OSHA and the Life Safety Code also require both a monthly inspection of all booths systems to function properly.
Painting and paint removal present hazards requiring effective controls. Hazards include exposure to toxic materials and flammable or explosive mists, particulates, and vapors. Potential physical and health hazards may be effectively controlled by appropriate work procedures, controls, facility design, protective clothing, and equipment.
One of the most frequent types of spray operations is spray painting, with spray booths as a common engineering control used to protect workers. Spray booths serve two main purposes:
- to protect the health of the painter
- to reduce fire and explosion hazards
- To keep your paint booth as safe as possible, there are some simple things you should do to maintain your booth and the safety of those who work in it.
Clean the booth!
Sweep and/or mop the floors daily to keep dust off freshly painted surfaces.
Clean the exhaust plenum by sweeping or vacuuming excessive material buildup.
Sweep or vacuum the outside of the booth every year to remove dirt, dust and spider webs that can be sucked into the booth.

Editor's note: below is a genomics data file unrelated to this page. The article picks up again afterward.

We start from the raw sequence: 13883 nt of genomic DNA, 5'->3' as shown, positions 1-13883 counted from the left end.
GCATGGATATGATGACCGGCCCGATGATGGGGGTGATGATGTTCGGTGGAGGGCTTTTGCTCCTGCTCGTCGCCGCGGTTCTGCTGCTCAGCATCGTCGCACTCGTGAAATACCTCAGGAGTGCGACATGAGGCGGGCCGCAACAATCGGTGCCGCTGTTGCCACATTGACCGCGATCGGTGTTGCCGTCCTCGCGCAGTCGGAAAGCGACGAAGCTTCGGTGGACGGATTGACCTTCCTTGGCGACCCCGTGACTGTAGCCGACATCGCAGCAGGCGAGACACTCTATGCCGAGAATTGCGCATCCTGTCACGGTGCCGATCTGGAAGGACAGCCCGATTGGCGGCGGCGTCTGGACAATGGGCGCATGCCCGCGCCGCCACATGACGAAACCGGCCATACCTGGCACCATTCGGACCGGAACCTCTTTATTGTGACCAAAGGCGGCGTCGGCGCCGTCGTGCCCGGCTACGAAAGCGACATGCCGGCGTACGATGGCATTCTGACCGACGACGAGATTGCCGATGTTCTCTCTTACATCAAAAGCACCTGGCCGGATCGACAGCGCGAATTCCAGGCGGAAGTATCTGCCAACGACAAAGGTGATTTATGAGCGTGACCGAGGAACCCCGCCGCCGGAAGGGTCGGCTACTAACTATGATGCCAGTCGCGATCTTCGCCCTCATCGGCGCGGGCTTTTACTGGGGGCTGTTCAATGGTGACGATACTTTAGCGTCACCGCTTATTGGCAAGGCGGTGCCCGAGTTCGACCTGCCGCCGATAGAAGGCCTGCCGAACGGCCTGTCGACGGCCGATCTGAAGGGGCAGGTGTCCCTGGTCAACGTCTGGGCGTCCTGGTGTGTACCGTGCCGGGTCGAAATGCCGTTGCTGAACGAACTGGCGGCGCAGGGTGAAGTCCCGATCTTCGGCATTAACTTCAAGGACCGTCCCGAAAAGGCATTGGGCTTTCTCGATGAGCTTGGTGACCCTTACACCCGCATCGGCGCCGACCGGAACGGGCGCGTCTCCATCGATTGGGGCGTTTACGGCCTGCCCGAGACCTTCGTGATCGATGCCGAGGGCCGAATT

Clean Filters = Clean Air!
Change exhaust filters when the manometer reads 0.5” above the initial differential reading.
Change intake filters when they appear dirty or every 100 hours of booth usage.
Inspect elements of your booth
Every six months, you should check the fan belts for cracks and tension. Much like automotive belts, they can harden or glaze, and begin to slip.
Light fixtures should not have damaged glass or issues with the wire connections.
Ensure positive seals on doors, door latches, door hinges, floor sweeps and door gaskets every three months.
Check caulking between seams every three months and fill any gaps or cracks.
Inspect ductwork every three months for gaps or excessive buildup.